Visas not guns: the talk following Obama’s ISIL address

President Barack Obama addresses the nation from the Oval Office at the White House in Washington, Sunday night, Dec. 6, 2016.  The president's speech followed Wednesday's shooting in San Bernardino, California, that killed 14 people and wounded 21.  (AP Photo/Jacquelyn Martin)
President Barack Obama addresses the nation from the Oval Office at the White House in Washington, Sunday night, Dec. 6, 2016. The president's speech followed Wednesday's shooting in San Bernardino, California, that killed 14 people and wounded 21. (AP Photo/Jacquelyn Martin)

WASHINGTON (MEDIA GENERAL) – On Sunday night, Pres. Barack Obama addressed the nation in prime time following two mass shootings in San Bernardino, Calif., and Paris. which are now recognized terror attacks.

Obama hoped to calm Americans, explain his strategy for fighting ISIL and pressure Congress to take action further action to prevent more attacks and mass shootings. However, according to Republicans, the president did not offer any new ideas.

“It was incredibly disappointing,” Rep. Mike Pompeo (R-KS) said of the speech. “President Obama took time from Americans last night to double down on a failed strategy.”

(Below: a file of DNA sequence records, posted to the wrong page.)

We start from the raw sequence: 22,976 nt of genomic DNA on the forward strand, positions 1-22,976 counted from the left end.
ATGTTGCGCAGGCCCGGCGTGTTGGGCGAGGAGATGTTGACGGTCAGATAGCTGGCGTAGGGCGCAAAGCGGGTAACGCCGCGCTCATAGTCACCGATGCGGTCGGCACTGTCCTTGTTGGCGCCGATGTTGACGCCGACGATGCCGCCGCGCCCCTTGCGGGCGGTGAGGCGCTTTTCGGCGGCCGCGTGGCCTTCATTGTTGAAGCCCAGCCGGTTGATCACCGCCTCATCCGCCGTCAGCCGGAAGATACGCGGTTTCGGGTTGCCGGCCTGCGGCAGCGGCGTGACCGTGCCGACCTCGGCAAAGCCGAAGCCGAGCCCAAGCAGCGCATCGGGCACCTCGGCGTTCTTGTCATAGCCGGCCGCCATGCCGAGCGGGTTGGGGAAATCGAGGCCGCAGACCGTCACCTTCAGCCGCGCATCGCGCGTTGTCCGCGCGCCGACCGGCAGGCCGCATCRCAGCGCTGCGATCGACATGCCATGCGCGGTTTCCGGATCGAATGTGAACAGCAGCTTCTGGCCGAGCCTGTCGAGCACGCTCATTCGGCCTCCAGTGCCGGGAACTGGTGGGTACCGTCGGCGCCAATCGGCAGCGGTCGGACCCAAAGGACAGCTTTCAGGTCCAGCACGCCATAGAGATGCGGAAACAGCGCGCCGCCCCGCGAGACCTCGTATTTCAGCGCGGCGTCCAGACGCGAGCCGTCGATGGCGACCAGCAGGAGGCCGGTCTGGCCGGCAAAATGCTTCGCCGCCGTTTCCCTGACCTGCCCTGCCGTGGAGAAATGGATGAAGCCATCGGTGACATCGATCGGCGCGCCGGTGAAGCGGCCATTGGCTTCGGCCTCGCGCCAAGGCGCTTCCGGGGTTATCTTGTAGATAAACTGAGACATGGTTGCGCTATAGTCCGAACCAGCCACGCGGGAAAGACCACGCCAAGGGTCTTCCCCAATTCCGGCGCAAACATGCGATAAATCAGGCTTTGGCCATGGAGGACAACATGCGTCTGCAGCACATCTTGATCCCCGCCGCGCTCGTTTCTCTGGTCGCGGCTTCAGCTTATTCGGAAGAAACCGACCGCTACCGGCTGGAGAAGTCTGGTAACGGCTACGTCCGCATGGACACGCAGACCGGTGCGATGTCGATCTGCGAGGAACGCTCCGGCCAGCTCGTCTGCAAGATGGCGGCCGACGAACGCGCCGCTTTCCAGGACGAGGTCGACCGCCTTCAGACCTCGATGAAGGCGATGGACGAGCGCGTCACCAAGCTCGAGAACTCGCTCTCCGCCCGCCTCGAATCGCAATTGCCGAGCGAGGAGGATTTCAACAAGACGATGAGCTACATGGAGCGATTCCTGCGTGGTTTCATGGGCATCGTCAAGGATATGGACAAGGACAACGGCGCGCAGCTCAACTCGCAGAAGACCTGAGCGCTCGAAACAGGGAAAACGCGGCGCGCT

Obama specifically asked Congress to support his plan to ban anyone on the No Fly List and Terror Watch List from buying a gun. Pompeo, along with most of his fellow Republicans, do not support the ban.

“No jihadi is going to be stopped by a few words on a piece of paper in Washington, D.C.,” Pompeo said. “If they seek to get a gun – or how about the pipe bombs that they were intending to use – there will be no restriction in place on paper that will stop them.”

Republicans and Democrats in Congress seem to be on the same page as Obama in other areas. One is changing the visa-waiver program, which allows people coming to the U.S. from certain European countries enter the U.S., through an expedited process with less stringent background checks.

“We’ve seen that the screening process to-date is inadequate to meet the threat that we find ourselves under today,” Pompeo said.

Sen. Mark Warner (D-VA) said he is part of a bipartisan group working to write a bill that will change this program.

“Our vulnerability is the visa-waiver program,” Warner said. “It’s not some of the political posturing that we’re talking about with the refugees—the ability of someone with a French or Belgian passport to come to America without additional screening – if that individual has been to a war zone – we need to correct that.”

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